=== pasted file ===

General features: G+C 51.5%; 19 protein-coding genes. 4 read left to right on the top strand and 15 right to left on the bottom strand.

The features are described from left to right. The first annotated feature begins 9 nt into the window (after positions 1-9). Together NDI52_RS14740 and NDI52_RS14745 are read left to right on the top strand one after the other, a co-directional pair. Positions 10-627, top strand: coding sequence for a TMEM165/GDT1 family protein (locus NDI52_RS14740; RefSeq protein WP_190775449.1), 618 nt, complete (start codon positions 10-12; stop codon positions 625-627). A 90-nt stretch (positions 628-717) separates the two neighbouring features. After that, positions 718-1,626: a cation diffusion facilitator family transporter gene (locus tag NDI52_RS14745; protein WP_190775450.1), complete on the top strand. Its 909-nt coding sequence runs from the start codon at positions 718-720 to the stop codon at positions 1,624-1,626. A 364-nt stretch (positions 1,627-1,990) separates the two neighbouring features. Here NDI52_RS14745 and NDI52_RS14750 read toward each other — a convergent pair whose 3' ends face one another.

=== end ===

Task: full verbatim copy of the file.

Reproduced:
General features: G+C 51.5%; 19 protein-coding genes. 4 read left to right on the top strand and 15 right to left on the bottom strand.

The features are described from left to right. The first annotated feature begins 9 nt into the window (after positions 1-9). Together NDI52_RS14740 and NDI52_RS14745 are read left to right on the top strand one after the other, a co-directional pair. Positions 10-627, top strand: coding sequence for a TMEM165/GDT1 family protein (locus NDI52_RS14740; RefSeq protein WP_190775449.1), 618 nt, complete (start codon positions 10-12; stop codon positions 625-627). A 90-nt stretch (positions 628-717) separates the two neighbouring features. After that, positions 718-1,626: a cation diffusion facilitator family transporter gene (locus tag NDI52_RS14745; protein WP_190775450.1), complete on the top strand. Its 909-nt coding sequence runs from the start codon at positions 718-720 to the stop codon at positions 1,624-1,626. A 364-nt stretch (positions 1,627-1,990) separates the two neighbouring features. Here NDI52_RS14745 and NDI52_RS14750 read toward each other — a convergent pair whose 3' ends face one another.